Inner Light


© Sarah Ann Hall

It was a great disappointment to Aaron’s Bubbe when Mom and Dad stopped being observant. The boy only got to see Zaide and Bubbe when he visited them in Brooklyn on summer vacation.

Every day, Zaide had many visitors, people of his community who had questions, family problems, money problems. Zaide was always cheerful, no matter when they dropped by, giving words of advice and comfort, even money, though they were both poor.

They were gone now and left him their small flat and belongings including these Kabbalistic candlesticks. “Light them Aaron,” Bubbe’s voice sang. “Be filled with Zaide’s ohr.”

I wrote this for the Rochelle Wisoff-Fields Friday Flash Fiction Challenge. The idea is to use the image above as the inspiration for crafting a wee story no more than 100 words long. My word count is 99.

In a way, I took my prompt more from the portrait we see in the upper center frame than what look to me to be candlestick holders. It reminds me of those depicting the great Rabbinic sages, so I imagined Aaron’s Zaide (Grandfather) to be among them. Zaide would be busy so his Bubbe (Grandmother) would be the one he more related to.

I am very, very loosely combining the concepts of a Rebbe who is usually a revered teacher within a Hasidic community, and Kabbalah or Jewish mysticism (although that brief description hardly does it justice), specifically the idea of Ohr or spiritual light.

Aaron’s parents no longer follow the traditions, but it looks as if Zaide and Bubbe hope that one day  Aaron may return to the mitzvot (commandments).

To read other stories based on the prompt, visit

56 thoughts on “Inner Light

  1. Had to read the explanation before I could really get what was happening – I think that’s just my ignorance. At it’s heart there are loving grandparents, so what’s not to like about that? Nice one.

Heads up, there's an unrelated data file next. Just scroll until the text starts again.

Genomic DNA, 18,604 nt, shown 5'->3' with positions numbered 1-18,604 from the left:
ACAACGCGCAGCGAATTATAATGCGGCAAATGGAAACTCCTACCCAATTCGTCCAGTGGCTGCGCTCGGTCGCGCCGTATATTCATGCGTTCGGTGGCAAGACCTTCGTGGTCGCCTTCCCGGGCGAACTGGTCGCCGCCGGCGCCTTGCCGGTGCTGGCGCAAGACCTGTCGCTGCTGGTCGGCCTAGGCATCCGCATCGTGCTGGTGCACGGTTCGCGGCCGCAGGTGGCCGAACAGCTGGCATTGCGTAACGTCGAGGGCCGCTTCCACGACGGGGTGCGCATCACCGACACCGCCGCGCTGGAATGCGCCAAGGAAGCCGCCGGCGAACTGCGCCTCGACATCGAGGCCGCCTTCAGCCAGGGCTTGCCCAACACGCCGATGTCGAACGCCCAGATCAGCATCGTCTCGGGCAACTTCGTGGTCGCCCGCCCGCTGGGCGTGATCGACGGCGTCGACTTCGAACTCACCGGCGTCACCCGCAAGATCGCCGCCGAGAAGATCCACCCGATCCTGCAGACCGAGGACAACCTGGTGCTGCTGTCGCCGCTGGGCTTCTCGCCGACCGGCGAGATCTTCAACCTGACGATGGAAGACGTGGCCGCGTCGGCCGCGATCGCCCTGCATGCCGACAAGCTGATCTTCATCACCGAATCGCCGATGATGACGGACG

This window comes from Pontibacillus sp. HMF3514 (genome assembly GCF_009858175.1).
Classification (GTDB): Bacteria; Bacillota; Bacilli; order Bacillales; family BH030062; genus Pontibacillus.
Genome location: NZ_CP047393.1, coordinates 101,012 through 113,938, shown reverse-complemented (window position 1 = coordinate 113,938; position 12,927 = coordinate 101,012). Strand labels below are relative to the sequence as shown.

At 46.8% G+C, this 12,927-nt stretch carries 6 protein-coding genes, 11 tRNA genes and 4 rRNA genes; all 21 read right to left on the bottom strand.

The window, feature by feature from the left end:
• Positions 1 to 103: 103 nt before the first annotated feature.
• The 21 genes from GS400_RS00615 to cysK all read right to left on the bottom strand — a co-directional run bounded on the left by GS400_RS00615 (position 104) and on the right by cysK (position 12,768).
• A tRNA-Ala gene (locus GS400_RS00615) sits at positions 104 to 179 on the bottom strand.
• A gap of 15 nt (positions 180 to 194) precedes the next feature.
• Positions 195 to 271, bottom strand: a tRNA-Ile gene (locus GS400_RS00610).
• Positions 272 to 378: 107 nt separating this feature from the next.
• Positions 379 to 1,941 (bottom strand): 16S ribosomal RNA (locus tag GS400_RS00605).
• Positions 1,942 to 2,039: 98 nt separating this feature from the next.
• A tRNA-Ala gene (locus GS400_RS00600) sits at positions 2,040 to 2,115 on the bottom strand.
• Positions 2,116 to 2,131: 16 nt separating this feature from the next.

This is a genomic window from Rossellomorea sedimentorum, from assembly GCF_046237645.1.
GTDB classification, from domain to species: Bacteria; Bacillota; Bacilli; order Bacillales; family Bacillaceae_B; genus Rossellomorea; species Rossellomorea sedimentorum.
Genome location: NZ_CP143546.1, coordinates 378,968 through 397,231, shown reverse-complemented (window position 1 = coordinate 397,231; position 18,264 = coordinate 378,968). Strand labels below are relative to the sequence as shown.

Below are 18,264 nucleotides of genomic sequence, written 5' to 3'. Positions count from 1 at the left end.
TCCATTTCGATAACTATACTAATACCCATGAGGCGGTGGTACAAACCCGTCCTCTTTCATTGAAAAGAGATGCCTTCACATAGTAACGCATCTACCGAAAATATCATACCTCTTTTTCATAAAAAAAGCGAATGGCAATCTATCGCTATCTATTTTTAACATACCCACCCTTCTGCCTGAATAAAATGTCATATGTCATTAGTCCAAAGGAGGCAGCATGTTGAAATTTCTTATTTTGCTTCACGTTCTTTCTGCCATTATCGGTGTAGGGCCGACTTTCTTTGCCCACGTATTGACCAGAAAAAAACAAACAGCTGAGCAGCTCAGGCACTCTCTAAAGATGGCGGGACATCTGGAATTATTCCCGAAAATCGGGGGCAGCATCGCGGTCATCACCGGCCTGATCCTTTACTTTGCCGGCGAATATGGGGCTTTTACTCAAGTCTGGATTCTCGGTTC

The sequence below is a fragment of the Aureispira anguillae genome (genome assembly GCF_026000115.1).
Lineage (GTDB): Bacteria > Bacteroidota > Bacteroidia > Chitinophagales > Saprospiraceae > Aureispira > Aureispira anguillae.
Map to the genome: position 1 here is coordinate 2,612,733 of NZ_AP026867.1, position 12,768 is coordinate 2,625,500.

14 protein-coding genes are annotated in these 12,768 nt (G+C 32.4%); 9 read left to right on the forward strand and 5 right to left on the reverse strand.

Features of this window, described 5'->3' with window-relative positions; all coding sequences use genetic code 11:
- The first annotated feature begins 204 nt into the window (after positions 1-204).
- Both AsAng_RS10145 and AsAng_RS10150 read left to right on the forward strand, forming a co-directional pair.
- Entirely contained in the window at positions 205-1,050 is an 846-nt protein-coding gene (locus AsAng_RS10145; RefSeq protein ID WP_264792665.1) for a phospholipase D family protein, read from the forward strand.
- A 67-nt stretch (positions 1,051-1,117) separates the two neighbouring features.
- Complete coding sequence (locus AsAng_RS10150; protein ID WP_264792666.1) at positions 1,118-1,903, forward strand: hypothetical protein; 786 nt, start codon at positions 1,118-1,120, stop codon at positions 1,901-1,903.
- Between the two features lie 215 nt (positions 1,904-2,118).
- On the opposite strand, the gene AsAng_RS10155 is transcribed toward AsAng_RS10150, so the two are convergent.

• I realized that the terminology wouldn’t be understandable by most folks, which is why I included the explanation beneath. Especially in 100 words, Yiddish words, and concepts involving “Rebbe” and “Kabbalah” is a lot to take in.

      Liked by 1 person

    • I know we all focus on differing details to craft our tales, usually just what draws our gaze. More than once, after I’ve completed my story, I’ve wanted to kick myself for not seeing a detail that would have made a more interesting story. Thanks.

      Liked by 1 person

    • Thanks, Varad. Sadly, some people have separated Kabbalah from the larger Jewish mystic context and made it part of the “New Age” movement, suitable for consumption by celebrities.


  2. It’s a delight to read about these genuinely good people. I’m glad that Aaron could remember his Bubbe’s voice so clearly that she seemed to sing to him. I reckon he’ll light candles in those candlesticks.


  3. I like the way this was written. It has a feel of authenticity. I confess to being a little lost, but everything got cleared up in the afterward. Once I had the “glossary” the story is smooth and clear.


  4. This was a lovely read indeed, James. My father was a “Goy mit a Yiddishe kopf” so I needed no explanation. That, and I read all of Rochelle’s books 😉


  5. Great take on the prompt. I noticed the framed painting in the back but chose the gobblets instead. I grew up in Brooklyn in an orthodox jewish neighborhood so I knew what you were saying but I can see that some might need the explanation. I enjoy your story very much.
    Isadora 😎


    • Thanks, Isadora. My wife is Jewish, so I have some understanding of the community, but I’m totally aware that most folks would need a brief “primer.” I read a number of blogs from folks in India as well as other nations and they share their culture in their stories, which I love. They are also kind enough to offer explanations and it’s absolutely intriguing to be able to share in someone else’s lived experiences, even to a small degree.

      Liked by 1 person

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